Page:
The Nickel Boys is a tense and memorable novel about an awful reform school and an idealistic boy who finds himself there. Elwood Curtis, an outsider brought up by his strict grandmother and stirred up by the words of Martin Luther King, is about to start taking college level classes and dreams of something better. But one unlucky circumstance in the face of prejudice lands Elwood in The Nickel Academy, which purports to improve and reform its inmates, but really is a horrific place where abuse, corruption, and students disappearing are the norm. Elwood looks for a way to keep his idealism in spite of this which his friend Turner thinks is unmanageable, and the violence of The Nickel Academy will affect them all.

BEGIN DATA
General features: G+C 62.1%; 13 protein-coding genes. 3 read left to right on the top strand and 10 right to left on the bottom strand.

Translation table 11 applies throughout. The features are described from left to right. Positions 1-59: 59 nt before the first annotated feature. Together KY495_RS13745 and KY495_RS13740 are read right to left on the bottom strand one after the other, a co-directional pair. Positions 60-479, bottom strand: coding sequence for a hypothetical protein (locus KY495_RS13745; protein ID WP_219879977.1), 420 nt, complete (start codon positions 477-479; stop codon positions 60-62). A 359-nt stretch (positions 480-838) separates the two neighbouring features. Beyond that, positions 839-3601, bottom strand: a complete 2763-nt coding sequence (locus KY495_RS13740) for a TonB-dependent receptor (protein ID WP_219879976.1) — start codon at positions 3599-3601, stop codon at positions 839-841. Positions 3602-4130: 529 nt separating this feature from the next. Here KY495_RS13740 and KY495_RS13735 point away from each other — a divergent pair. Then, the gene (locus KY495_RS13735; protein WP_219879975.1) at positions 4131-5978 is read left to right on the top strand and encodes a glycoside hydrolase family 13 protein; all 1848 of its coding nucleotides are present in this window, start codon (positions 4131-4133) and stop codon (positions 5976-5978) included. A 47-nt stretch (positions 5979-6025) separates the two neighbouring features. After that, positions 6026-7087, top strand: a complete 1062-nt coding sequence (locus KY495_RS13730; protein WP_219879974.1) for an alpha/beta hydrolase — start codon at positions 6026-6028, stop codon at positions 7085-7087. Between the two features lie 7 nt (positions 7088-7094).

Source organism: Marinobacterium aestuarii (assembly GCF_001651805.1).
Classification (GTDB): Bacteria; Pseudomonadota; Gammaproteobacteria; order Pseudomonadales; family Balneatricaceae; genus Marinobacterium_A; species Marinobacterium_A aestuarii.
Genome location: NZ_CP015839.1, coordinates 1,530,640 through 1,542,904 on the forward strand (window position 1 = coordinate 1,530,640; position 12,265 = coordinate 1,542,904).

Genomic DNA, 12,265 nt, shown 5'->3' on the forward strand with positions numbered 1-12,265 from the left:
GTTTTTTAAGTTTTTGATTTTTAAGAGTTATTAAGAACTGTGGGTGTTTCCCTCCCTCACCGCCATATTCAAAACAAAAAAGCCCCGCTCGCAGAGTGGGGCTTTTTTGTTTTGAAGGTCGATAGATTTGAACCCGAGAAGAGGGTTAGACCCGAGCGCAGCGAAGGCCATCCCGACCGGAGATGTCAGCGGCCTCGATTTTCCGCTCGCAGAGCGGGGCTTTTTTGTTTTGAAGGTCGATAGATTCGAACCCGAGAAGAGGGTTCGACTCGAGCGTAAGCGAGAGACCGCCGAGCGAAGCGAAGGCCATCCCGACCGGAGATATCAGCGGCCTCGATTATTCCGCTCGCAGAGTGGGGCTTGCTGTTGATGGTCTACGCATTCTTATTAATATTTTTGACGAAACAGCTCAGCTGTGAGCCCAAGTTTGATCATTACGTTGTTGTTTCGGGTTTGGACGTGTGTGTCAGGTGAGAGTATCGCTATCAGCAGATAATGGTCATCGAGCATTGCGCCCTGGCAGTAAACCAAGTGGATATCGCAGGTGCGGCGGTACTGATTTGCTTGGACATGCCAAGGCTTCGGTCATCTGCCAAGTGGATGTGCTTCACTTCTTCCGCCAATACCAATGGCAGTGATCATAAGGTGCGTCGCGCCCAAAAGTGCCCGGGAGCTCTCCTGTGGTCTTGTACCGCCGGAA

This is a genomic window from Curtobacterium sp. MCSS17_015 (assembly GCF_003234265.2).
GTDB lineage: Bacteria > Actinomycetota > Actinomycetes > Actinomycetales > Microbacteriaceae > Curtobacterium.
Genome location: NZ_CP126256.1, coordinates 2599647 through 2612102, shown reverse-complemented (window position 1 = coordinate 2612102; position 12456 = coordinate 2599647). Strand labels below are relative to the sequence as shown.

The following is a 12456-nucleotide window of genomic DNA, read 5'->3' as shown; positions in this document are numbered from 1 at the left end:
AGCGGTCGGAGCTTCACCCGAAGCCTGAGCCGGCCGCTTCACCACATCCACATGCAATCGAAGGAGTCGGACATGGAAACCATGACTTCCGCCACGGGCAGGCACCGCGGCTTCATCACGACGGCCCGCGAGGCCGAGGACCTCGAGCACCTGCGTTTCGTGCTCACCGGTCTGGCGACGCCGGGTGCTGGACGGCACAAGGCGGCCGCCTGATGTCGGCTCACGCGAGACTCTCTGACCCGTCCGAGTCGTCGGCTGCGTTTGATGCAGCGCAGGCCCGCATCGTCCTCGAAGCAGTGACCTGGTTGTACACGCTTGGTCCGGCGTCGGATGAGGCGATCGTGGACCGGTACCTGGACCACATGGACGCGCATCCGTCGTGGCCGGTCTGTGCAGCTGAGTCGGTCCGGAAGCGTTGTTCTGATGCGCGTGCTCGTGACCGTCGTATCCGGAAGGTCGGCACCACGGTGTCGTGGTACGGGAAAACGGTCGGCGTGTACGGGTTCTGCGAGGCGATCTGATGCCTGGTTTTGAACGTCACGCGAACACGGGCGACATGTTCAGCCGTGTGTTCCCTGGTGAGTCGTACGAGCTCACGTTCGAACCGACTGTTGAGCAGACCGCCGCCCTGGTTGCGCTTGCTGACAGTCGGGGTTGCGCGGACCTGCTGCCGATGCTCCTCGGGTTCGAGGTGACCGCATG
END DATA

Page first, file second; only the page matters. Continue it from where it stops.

This is a masterful novel, carefully weaving together the past and present of the narrative and the history of a real reform school similar to Whitehead’s depiction of Nickel Academy. It uses a single personal story with terrible consequences to expose what happened to children, with the backdrop of segregation and the civil rights movement. As with Colson’s previous novel The Underground Railroad, it is quietly devastating whilst looking at a specific piece of US history and the resonances with contemporary America.
The Nickel Boys is a much anticipated novel that lives up to the anticipation and will no doubt be one that people will be talking about, not only due to the subject matter and writing style, but also the memorable and gripping character of Elwood himself. It is an intense and powerful novel that is cleverly written and carefully plotted.